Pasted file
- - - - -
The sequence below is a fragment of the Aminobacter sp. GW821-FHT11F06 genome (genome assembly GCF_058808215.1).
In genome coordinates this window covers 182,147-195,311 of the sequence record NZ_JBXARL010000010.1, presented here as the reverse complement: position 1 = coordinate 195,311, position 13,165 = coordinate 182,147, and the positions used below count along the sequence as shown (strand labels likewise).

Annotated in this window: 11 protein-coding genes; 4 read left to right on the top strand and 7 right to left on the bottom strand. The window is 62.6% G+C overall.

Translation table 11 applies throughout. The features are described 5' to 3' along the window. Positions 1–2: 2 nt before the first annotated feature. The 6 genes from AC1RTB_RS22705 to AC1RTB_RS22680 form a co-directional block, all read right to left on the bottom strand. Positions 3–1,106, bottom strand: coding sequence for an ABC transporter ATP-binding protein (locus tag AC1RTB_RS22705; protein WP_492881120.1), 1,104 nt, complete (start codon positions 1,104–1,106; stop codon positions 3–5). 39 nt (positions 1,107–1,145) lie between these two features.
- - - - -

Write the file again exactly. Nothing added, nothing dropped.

The sequence below is a fragment of the Aminobacter sp. GW821-FHT11F06 genome (genome assembly GCF_058808215.1).
In genome coordinates this window covers 182,147-195,311 of the sequence record NZ_JBXARL010000010.1, presented here as the reverse complement: position 1 = coordinate 195,311, position 13,165 = coordinate 182,147, and the positions used below count along the sequence as shown (strand labels likewise).

Annotated in this window: 11 protein-coding genes; 4 read left to right on the top strand and 7 right to left on the bottom strand. The window is 62.6% G+C overall.

Translation table 11 applies throughout. The features are described 5' to 3' along the window. Positions 1–2: 2 nt before the first annotated feature. The 6 genes from AC1RTB_RS22705 to AC1RTB_RS22680 form a co-directional block, all read right to left on the bottom strand. Positions 3–1,106, bottom strand: coding sequence for an ABC transporter ATP-binding protein (locus tag AC1RTB_RS22705; protein WP_492881120.1), 1,104 nt, complete (start codon positions 1,104–1,106; stop codon positions 3–5). 39 nt (positions 1,107–1,145) lie between these two features.